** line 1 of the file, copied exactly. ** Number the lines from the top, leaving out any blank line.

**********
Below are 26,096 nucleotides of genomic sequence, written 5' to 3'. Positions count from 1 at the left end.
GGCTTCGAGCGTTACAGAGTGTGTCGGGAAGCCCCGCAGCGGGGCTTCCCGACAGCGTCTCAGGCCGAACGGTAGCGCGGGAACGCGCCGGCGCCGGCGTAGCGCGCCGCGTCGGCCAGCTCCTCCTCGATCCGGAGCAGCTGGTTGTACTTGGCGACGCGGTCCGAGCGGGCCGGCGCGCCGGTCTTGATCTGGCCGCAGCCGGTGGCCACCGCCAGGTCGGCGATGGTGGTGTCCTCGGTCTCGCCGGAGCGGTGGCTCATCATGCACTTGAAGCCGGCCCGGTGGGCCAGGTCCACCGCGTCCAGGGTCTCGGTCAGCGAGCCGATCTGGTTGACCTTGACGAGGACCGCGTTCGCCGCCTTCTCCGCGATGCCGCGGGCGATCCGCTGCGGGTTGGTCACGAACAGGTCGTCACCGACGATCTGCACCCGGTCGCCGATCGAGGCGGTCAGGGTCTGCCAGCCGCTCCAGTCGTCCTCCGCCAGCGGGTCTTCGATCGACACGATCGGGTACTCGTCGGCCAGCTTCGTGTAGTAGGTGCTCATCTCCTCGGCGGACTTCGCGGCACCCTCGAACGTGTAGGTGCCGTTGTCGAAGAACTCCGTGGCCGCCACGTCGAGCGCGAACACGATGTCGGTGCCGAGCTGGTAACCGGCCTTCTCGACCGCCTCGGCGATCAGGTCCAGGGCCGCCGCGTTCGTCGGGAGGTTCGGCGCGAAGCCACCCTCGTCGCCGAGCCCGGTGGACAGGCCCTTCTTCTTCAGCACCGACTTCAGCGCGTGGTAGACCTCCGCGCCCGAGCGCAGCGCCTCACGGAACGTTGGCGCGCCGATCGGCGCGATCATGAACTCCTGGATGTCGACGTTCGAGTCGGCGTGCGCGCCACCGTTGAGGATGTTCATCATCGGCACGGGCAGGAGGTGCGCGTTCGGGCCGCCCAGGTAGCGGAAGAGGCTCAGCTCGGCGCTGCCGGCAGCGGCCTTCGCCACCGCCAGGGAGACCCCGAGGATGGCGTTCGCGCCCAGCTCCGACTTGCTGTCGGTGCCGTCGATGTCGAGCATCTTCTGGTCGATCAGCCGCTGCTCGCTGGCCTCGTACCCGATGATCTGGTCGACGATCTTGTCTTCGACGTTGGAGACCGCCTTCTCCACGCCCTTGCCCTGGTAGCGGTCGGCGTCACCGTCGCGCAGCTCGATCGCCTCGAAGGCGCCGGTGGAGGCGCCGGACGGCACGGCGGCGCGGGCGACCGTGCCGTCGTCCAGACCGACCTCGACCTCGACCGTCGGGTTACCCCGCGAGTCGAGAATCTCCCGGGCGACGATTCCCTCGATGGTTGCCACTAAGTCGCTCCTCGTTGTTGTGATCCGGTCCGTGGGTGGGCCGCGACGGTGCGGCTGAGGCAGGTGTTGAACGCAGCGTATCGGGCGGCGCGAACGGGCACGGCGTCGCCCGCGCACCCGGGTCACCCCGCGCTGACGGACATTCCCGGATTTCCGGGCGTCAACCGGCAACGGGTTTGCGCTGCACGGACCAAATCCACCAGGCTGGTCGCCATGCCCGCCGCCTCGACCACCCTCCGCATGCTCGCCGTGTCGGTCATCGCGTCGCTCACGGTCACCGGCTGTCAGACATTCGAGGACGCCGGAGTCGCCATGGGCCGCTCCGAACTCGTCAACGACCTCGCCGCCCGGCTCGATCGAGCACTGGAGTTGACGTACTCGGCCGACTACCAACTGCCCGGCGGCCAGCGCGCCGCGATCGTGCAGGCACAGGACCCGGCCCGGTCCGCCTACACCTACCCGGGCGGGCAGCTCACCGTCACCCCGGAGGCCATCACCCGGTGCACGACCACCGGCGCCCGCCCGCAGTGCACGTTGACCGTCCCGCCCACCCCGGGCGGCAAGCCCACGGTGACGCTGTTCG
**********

Below are 26,096 nucleotides of genomic sequence, written 5' to 3'. Positions count from 1 at the left end.